By: Rob Adams on April 1, 2013
Using the cardboard mock up from last week I have been working on the mechanized articulation of the hand. instead of building a brand new remote control system I dissected a cheap remote control taking out the motors and circuit board containing the remote control system.
Initially I was going to replace one of the motors that was came with the car with a servo. As I traced the electronics back I found the motor was a two pin system with only a positive and negative terminal while the servo required three. Initially I believed that if I were to mount only the two pins to the servo I would be able to run it’s direction by reversing the current like the remote control motor bypassing the third pin all together. Because I had taken apart the car I had no way of supplying power to the system, so in order to do so I wired our variable power supply to the circuit board and set the max voltage to around 3 volts which is what the car ran on which was three AA batteries. When I flipped the switch on and began testing the system I was disappointed to find that the servo only twitched because the third pin was actually needed to regulate the motor within the servo. As a result I began to experiment with using the remaining motor wired to the circuit board as a means to create articulation.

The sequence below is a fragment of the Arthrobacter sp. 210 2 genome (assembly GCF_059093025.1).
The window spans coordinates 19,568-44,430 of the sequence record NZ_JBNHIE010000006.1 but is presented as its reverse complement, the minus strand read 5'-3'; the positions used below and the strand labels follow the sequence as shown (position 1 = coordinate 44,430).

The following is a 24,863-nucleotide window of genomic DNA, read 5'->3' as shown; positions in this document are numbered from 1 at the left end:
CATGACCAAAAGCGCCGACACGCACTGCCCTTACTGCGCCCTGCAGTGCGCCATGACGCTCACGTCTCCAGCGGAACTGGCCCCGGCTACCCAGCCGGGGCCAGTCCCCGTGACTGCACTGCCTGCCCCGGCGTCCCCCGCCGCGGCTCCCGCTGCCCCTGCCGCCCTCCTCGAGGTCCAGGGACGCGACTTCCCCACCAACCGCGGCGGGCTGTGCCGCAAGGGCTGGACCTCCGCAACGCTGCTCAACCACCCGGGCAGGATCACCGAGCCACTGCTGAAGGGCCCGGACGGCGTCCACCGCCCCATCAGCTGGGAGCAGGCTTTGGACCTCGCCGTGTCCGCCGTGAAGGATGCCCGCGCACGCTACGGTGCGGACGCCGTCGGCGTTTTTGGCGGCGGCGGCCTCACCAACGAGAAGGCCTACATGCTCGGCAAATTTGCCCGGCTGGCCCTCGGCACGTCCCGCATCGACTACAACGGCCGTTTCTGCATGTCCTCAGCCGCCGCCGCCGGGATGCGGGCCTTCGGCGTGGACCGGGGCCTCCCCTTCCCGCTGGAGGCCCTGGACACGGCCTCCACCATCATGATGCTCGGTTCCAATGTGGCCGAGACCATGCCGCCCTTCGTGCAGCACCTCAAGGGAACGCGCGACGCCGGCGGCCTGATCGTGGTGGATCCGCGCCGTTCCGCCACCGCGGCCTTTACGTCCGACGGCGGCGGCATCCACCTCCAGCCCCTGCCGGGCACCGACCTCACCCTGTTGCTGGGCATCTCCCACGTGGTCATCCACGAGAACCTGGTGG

Seeing as i only needed to test articulation i only mounted tendons to the bottom of the finger so that I could test the finger’s ability to move via remote control. I then attached one end of the tendon to the wheel mounted to the motor and the other end to the tip of the finger. When I tested this method the motor was able to rotate drawing the tendon around closing the finger. Success! a remote controlled articulating joint. The next step is to experiment with multiple fingers and perhaps a wrist.
here are some pictures of the testing